Top 10 Health Questions of 2019 Answered

10. How long does alcohol stay in your system?

Many things determine a person’s blood alcohol level and how long alcohol stays in a person’s system, says Dr. Adam Algren, a physician in our Health Sciences District Emergency Room.  Those include gender, weight, having food while drinking, and the amount of alcohol a person drinks.  Dr. Algren, who is also a toxicologist, says for an average size man, it take two to three hours for two beers or two glasses of wine to leave their system.  For an average size woman, it takes four to five hours for the same amount of alcohol.


9. How many calories should I eat a day?

Start counting! TMC Endocrinologist Dr. Peminda Cabandugama - his patients affectionately refer to him as Dr.C- says dietary guidelines are based on your age, gender, and how much you move every day- but on average, recommendations are:

1600-2400 calories/day for Adult Women

2000-3000 calories/day for Adult Men

Looking to shed a couple pounds? Dr.C. says your intake will need to be around 1,500-1,800 calories a day for women and 1,800 to 2,400 calories a day for men.

Want to know more? Ask your primary care physician to make a referral for you to our Weight Management Clinic.


8. How to lower cholesterol

It’s never a fun answer, but the secret to lowering your cholesterol is diet and exercise.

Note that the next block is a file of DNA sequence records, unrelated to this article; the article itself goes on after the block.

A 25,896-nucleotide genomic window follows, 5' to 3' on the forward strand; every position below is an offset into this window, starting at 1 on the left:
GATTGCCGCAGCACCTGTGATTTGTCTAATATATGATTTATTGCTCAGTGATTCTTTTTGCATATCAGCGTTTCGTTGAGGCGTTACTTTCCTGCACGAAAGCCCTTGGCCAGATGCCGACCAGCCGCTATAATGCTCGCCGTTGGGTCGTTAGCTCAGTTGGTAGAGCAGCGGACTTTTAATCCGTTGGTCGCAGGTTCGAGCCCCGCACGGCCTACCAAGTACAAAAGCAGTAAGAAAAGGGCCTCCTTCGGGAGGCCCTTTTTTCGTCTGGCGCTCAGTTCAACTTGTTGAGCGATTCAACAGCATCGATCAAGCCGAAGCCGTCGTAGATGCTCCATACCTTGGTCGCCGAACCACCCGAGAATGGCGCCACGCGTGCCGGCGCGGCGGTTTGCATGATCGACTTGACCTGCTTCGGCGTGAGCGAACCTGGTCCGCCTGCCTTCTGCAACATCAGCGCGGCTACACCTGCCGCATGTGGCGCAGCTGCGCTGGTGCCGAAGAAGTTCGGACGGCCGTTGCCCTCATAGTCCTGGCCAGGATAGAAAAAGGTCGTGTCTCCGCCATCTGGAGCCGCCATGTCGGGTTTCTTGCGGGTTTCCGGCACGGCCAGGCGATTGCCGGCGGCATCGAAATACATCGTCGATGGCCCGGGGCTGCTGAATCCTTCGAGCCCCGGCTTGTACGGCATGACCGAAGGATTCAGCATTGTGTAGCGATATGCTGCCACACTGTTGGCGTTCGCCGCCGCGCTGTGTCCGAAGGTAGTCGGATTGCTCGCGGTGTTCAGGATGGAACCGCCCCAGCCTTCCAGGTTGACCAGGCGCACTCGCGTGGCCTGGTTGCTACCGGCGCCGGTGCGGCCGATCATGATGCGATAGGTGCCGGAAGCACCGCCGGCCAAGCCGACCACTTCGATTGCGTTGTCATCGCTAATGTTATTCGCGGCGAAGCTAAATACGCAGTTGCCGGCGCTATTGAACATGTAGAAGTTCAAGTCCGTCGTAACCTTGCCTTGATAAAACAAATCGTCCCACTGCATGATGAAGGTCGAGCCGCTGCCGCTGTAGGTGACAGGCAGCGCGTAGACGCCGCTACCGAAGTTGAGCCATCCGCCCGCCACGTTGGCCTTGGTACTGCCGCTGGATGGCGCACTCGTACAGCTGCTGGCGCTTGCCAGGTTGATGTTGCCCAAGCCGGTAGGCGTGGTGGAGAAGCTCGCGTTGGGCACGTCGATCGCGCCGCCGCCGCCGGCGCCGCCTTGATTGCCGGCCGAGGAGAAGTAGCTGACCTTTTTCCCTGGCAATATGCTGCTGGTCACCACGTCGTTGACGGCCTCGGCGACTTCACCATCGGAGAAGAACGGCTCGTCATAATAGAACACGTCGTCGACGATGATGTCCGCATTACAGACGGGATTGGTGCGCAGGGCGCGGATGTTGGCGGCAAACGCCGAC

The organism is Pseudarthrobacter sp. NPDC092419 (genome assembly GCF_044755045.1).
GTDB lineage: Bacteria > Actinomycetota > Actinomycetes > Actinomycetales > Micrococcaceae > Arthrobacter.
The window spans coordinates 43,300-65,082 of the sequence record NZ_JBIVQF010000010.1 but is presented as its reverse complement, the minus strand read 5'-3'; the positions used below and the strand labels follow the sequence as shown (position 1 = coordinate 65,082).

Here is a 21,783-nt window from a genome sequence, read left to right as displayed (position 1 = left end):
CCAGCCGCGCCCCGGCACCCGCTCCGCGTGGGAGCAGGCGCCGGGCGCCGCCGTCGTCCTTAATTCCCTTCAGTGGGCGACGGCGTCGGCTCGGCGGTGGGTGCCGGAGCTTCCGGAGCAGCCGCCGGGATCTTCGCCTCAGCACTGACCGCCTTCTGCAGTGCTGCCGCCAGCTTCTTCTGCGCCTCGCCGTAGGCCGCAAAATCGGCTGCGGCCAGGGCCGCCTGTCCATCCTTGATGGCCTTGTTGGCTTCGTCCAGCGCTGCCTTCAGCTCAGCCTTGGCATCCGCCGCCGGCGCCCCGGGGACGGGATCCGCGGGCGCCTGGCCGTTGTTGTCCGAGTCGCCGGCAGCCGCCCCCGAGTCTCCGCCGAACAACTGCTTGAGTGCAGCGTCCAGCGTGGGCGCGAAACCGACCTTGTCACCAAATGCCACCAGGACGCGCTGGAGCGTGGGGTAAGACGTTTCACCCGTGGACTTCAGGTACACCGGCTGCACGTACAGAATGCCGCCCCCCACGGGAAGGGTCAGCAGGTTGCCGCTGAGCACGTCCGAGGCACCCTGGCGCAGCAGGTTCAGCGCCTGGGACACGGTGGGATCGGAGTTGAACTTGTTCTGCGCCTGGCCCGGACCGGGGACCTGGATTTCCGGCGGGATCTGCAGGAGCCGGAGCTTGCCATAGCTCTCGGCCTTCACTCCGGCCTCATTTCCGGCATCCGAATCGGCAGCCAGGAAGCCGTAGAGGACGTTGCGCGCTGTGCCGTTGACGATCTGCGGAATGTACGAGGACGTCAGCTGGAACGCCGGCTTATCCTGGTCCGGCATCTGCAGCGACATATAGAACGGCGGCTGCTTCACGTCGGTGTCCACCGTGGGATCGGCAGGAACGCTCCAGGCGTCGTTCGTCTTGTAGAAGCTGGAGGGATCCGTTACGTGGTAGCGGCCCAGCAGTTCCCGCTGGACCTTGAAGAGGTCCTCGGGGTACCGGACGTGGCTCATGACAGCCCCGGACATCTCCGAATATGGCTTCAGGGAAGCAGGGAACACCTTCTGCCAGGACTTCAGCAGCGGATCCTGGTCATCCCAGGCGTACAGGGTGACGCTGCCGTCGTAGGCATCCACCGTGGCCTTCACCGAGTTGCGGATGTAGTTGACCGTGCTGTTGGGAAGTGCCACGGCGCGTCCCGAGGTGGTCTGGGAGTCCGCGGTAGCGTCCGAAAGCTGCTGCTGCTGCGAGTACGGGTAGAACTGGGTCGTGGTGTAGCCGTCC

TMC’s Dr. Adnan Choudhury has the following tips:


  • About 3-4 hours per week

- This increases your good cholesterol which acts like a "sponge" to absorb some bad cholesterol

- Improves weight loss and waist circumference

  • Overall, exercise is good to lower cardiovascular risk (i.e. chance of heart attack )


Diet Control

  • Portion control, don't overdo
  • Reduce trans-fat intake. A general rule of thumb is to avoid any fat that is solid in room temperature.
  • Avoid any form of soda
  • Decrease sugar intake
  • Reduce simple carbohydrates (i.e rice, pasta).  Try to substitute with complex carbohydrate (i.e. sweet potato).


Medication (as assessed by your Doctor)

  • If cholesterol still high after the above interventions, you may need to consult your doctor. 

Dr. Choudhury reminds us the above tips are just the basics and urges you to consult your doctor if you have any other questions. To learn more about cardiology care, click here.


7. What is HPV?

HPV stands for human papillomavirus. It’s a common sexually transmitted infection. It can be symptomless and often goes away by itself. But if left untreated, it can cause cervical cancer in women and head, neck, and penile cancer in men.

We’re guessing that it’s searched often because of the talk about the HPV Vaccine. The vaccine is approved for people nine to 26-years old. Depending on a patient’s age, it’s either a series of two or three shots.


6. What causes kidney stones?